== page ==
Hollywood Networking Secrets That Will Get You in Any Door [Video]
Breaking into any industry is difficult, but Hollywood has to be one of the toughest of all. Career Expert Susanne Goldstein believes that if you can make it in show business there, you'll make it anywhere, and she's willing to let you in on her success strategy, so you can break into any field that interests you.
She calls her method "Carry a Paintbrush -- How to be the Artistic Director of Your Own Career, she calls herself a 'Career Artist.'
"For 25 years I've been designing my own future, creating opportunities for luck to happen, and inventing jobs where none have previously existed," she says.
Her unique career history proves this. She began by creating her own programs at Cornell, from which she received degrees in mechanical engineering, theater, and film studies. After graduation, she headed straight to London and created a job for herself, although she had no relevant experience, at the National Theatre of Great Britain, which is the mother of all theaters, and no place for beginners.
Creating a Big Break in Hollywood
From there, she's done everything from Hollywood movie producing to dot.com design and development, working for companies as diverse as Microsoft, the U.S. Marine Corps, Boston's Museum of Science, Walt Disney Studios and Evite. She also managed to get her Master's in Public Administration from Harvard's Kennedy School, where she was a Center for Public Leadership Fellow, taught a social enterprise leadership study group and served on the Alumni Board of Directors.
Her book is full of relevant tips and advice for becoming gainfully, and satisfyingly employed in just about any field you're passionate about. And Networking by Fives works in any of them. Here's how she used it to crack the Hollywood big boys club.
After two years in London, Goldstein decided she'd give herself six weeks to "make it" in Hollywood, and bought a round-trip ticket. When she arrived, she crashed on a friend's couch and, resume in hand, made an appointment to see the only person she knew in the entertainment industry. While in the office for her appointment, she struck up a conversation with another guy who was also waiting. Goldstein advises chatting with anyone, anywhere, anytime. When he asked for her resume, she was prepared to oblige.
A Call From Steven Spielberg's Office
Imagine her surprise when, a few days later, she received a call to come in for an interview in Steven Spielberg's office! Seems the guy she'd given her resume knew an executive with Spielberg's production company, and this executive was looking for an assistant. Goldstein's recently made contact made the connection.
But Goldstein didn't get the job. It was all about reading scripts and writing summaries, or "coverage," and, after trying it out for one night, Goldstein decided that wasn't for her. In her second meeting with the executive, Goldstein decided she would be better off if she made the executive her friend rather than her boss, and asked her for brief introductions to five of her colleagues. She then met with each of them for five minutes (she didn't want to be burdensome), and asked them each for five more contacts.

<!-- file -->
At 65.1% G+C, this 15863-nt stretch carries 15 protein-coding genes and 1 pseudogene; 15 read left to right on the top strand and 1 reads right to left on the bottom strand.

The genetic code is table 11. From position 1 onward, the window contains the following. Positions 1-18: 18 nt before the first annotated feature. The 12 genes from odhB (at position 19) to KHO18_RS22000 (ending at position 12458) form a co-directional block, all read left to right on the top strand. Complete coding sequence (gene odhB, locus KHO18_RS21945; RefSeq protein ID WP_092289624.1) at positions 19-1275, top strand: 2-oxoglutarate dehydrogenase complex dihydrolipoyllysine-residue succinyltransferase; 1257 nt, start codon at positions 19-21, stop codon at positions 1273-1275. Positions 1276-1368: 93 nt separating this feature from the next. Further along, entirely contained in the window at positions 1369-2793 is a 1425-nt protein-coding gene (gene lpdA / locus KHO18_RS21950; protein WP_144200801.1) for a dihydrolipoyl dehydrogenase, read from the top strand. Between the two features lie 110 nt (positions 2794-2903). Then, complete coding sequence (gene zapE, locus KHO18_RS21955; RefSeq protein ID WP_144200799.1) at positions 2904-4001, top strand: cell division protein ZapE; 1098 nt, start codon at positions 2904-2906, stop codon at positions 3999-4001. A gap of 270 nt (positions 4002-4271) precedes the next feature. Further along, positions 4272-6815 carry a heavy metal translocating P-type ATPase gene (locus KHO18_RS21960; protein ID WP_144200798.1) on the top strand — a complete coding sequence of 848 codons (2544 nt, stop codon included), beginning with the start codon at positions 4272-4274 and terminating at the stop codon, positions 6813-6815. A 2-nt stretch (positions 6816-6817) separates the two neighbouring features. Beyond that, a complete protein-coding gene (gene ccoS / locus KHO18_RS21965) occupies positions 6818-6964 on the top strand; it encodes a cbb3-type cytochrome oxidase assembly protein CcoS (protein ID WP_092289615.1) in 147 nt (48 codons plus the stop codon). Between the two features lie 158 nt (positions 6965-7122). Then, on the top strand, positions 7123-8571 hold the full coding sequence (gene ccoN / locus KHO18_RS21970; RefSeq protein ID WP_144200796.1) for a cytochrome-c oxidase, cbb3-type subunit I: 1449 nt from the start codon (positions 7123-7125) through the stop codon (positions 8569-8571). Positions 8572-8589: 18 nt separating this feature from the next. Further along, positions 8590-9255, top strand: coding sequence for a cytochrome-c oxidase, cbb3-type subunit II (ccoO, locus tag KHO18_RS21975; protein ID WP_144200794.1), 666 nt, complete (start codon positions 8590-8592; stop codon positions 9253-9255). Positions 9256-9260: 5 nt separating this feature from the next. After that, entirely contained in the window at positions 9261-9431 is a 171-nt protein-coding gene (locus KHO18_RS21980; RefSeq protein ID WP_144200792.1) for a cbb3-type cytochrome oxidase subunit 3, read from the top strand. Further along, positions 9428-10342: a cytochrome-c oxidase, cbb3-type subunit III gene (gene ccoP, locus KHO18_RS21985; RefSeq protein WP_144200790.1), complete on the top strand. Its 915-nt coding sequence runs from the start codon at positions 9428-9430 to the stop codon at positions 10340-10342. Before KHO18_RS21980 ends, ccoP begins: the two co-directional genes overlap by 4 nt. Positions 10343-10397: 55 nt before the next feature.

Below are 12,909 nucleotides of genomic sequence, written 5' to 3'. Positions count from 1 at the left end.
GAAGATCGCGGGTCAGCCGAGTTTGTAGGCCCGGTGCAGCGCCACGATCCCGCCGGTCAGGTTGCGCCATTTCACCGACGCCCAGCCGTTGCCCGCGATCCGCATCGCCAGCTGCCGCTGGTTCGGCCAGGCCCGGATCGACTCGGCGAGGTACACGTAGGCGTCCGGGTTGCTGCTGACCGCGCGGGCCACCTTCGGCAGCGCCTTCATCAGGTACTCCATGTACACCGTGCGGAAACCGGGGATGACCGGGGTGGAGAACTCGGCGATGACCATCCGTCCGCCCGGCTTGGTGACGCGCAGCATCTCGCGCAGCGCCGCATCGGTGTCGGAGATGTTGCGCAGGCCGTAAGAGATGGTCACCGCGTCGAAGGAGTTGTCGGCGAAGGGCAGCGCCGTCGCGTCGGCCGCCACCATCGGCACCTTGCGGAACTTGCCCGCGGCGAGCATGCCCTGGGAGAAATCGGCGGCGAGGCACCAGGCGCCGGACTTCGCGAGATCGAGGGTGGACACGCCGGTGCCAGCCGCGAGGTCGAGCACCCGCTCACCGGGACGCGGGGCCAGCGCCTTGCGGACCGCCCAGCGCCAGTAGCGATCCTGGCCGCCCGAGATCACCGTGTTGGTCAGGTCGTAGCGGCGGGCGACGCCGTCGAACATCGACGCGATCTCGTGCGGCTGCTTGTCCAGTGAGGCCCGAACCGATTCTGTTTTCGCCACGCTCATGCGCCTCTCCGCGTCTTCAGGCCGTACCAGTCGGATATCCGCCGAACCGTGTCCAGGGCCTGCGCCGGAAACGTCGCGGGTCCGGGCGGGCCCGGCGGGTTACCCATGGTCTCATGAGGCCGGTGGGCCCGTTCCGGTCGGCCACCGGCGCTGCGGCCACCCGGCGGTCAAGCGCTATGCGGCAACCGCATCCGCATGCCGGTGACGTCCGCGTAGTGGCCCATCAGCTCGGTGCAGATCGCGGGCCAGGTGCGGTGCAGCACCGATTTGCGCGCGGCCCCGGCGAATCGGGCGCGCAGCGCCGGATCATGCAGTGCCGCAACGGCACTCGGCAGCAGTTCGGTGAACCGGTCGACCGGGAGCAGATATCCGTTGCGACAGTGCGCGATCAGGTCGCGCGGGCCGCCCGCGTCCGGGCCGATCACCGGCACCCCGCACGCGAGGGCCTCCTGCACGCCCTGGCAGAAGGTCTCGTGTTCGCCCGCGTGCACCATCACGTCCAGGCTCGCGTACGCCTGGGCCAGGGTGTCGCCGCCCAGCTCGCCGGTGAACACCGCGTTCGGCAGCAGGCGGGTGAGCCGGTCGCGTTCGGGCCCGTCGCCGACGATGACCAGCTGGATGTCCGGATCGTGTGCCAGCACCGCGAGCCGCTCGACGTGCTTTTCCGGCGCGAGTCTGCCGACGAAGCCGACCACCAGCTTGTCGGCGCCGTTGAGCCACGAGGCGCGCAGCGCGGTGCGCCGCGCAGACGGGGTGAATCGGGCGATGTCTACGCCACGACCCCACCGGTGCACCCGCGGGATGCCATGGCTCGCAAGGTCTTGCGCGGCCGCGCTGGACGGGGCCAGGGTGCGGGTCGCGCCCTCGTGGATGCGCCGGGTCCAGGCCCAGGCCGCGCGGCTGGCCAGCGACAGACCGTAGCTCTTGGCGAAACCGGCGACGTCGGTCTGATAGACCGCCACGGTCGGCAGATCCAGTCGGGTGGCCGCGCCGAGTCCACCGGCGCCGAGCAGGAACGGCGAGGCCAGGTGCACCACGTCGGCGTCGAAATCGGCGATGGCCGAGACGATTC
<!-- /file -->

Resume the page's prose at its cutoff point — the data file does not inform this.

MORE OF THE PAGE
After five weeks in Hollywood, she'd met with 54 people. Then one day she received a call from Disney telling her that they needed a prominent director's assistant for a film they were shooting, and 11 people in town had independently recommended her for the position and submitted her resume. She got the job the second she walked in the door.
Goldstein stresses several important points about Networking by Fives, whether you're trying to get a job in health care, high tech or any other industry:
1. When calling to make an appointment, just ask for a five-minute meeting. Almost anyone can spare that.
3. Just listen.
"The funny thing is that by being a good listener and letting people talk about themselves, they end up thinking that you're wonderful," she says. "By showing genuine interest in them without asking for anything in return, you are giving them the affirmation that all humans need. And because of this, they will take an interest in you."
Goldstein also advises not to get discouraged if all your contacts aren't willing to meet with you. Concentrate on the ones who will, knowing that those who don't have the time or inclination for a meeting would not be on the same page anyway.
"Networking by Fives can be a blast," says Goldstein. "Even if you consider yourself shy, this simple technique can put you in front of people who can be of great help to you, in an environment where you can talk about things you're passionate about."
You can find out more about Goldstein and Networking by Fives in the video below, in her book, or at her website, carryapaintbrush.com.
Next: What Job Will Bring You The Most Success? Your Contribution Style Will Tell by Susanne Goldstein
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